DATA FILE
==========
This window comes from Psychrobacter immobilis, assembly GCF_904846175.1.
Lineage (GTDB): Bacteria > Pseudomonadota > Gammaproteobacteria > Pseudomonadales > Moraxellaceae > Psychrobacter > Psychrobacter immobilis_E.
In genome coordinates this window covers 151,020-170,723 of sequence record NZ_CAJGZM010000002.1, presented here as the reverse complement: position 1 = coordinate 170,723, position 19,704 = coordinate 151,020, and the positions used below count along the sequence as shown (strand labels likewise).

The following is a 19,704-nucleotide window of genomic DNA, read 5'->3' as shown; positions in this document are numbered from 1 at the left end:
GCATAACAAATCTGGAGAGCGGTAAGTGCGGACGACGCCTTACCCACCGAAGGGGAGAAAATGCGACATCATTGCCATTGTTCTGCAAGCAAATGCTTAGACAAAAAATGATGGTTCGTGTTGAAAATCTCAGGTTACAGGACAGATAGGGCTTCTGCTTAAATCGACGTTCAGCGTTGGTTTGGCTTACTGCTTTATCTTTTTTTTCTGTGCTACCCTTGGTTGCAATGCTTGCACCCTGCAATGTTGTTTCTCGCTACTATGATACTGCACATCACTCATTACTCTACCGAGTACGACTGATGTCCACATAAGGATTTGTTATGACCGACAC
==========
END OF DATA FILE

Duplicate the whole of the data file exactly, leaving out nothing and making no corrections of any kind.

This window comes from Psychrobacter immobilis, assembly GCF_904846175.1.
Lineage (GTDB): Bacteria > Pseudomonadota > Gammaproteobacteria > Pseudomonadales > Moraxellaceae > Psychrobacter > Psychrobacter immobilis_E.
In genome coordinates this window covers 151,020-170,723 of sequence record NZ_CAJGZM010000002.1, presented here as the reverse complement: position 1 = coordinate 170,723, position 19,704 = coordinate 151,020, and the positions used below count along the sequence as shown (strand labels likewise).

The following is a 19,704-nucleotide window of genomic DNA, read 5'->3' as shown; positions in this document are numbered from 1 at the left end:
GCATAACAAATCTGGAGAGCGGTAAGTGCGGACGACGCCTTACCCACCGAAGGGGAGAAAATGCGACATCATTGCCATTGTTCTGCAAGCAAATGCTTAGACAAAAAATGATGGTTCGTGTTGAAAATCTCAGGTTACAGGACAGATAGGGCTTCTGCTTAAATCGACGTTCAGCGTTGGTTTGGCTTACTGCTTTATCTTTTTTTTCTGTGCTACCCTTGGTTGCAATGCTTGCACCCTGCAATGTTGTTTCTCGCTACTATGATACTGCACATCACTCATTACTCTACCGAGTACGACTGATGTCCACATAAGGATTTGTTATGACCGACAC